Agile methodologies and pricing quotes/estimates

While reading an article about Agile ("Agile grows up and new challenges emerge") I found this quote:

Agile thinking requires us to recognize that we cannot plan further than we can see, and that predictions and estimates become hazier the further into the future we try to project. This recognition makes the traditional concepts of carved-in-stone estimates, schedules, and even corporate strategies untenable. If we can’t know what the marketplace will look like in three years, much less how our teams will choose to respond to the new realities, what’s the point in planting stakes in the ground?

I really like the quote. It’s something that anyone who has had to run a project should know only too well, and it’s a feeling that I’ve often encountered when talking to customers when it’s clear that their requirements aren’t too well defined (whether they know that or not).

So, how do you price/quote/estimate for these projects? What do you do when you want to run a development project in an agile manner, however the end customer demands a fixed price affair? Are these two things simply incompatible or are there approaches you can take to get the best of both worlds here?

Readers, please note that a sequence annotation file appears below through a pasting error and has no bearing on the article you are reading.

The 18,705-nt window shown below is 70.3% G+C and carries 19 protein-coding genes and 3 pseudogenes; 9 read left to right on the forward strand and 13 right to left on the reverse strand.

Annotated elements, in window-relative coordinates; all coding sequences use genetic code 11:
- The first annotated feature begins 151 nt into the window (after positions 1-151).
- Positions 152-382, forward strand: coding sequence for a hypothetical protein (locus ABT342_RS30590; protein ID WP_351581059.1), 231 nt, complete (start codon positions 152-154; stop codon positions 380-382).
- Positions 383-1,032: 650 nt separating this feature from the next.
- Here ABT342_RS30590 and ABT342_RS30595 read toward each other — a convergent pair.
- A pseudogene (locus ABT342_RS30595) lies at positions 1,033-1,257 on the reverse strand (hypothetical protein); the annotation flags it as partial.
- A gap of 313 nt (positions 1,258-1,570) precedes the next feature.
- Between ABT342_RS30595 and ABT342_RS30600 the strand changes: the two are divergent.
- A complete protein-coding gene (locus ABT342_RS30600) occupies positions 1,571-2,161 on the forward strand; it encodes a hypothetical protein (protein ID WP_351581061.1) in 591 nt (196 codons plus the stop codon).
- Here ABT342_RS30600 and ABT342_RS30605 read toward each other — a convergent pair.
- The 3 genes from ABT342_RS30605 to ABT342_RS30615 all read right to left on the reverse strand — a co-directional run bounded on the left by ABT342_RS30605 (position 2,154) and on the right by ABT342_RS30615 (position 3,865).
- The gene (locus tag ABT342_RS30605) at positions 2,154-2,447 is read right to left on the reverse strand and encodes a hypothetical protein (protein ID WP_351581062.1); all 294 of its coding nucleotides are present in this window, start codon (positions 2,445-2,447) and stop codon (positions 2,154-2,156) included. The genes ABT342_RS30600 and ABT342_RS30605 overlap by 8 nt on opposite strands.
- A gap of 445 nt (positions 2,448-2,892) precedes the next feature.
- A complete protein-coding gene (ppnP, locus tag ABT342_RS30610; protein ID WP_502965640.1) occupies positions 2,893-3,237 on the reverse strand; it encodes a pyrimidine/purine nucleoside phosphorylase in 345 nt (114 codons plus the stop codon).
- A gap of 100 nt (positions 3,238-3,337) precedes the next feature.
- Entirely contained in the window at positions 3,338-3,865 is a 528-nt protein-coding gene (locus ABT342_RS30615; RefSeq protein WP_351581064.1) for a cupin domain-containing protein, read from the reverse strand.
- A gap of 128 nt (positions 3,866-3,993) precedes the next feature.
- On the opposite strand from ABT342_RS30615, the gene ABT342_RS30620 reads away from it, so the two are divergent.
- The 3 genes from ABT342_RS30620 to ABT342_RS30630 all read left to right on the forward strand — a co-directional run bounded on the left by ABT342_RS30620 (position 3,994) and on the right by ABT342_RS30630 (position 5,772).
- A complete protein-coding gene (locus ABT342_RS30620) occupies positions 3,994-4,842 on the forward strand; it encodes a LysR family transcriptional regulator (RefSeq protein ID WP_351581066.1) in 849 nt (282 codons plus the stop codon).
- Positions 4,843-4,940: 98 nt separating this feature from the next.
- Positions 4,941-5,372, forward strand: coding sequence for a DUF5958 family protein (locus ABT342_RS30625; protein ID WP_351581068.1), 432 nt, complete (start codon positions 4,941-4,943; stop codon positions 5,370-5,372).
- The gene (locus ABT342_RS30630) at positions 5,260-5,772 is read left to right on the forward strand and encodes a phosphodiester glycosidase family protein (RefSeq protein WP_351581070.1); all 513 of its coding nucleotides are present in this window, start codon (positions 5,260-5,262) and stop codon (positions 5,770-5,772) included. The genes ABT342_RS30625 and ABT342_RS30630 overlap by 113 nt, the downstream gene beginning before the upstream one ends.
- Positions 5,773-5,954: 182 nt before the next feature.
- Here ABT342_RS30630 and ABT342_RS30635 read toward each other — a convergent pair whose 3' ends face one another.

On my part, some research is required here to see what’s out there – however my gut feel is that a set of simple info graphics or charts would be helpful to explain some of the salient points to customers quickly and easily, without requiring them to have a degree in software engineering to understand your quote/estimate. Failing that another approach could be to focus on debunking the myth that any software project (web, client, whatever) is ever really '”finished”. So rather than talking about a fixed price you could be talking about the fixed price budget for the next x months or years, and then focus on ensuring the appropriate features are prioritised in sprints.

This sort of thing seems like something that people must be talking about somewhere. If anyone has any links or resources to point me in the right direction they'd be most appreciated.

Posted on Wednesday, May 23, 2012 11:24 PM |

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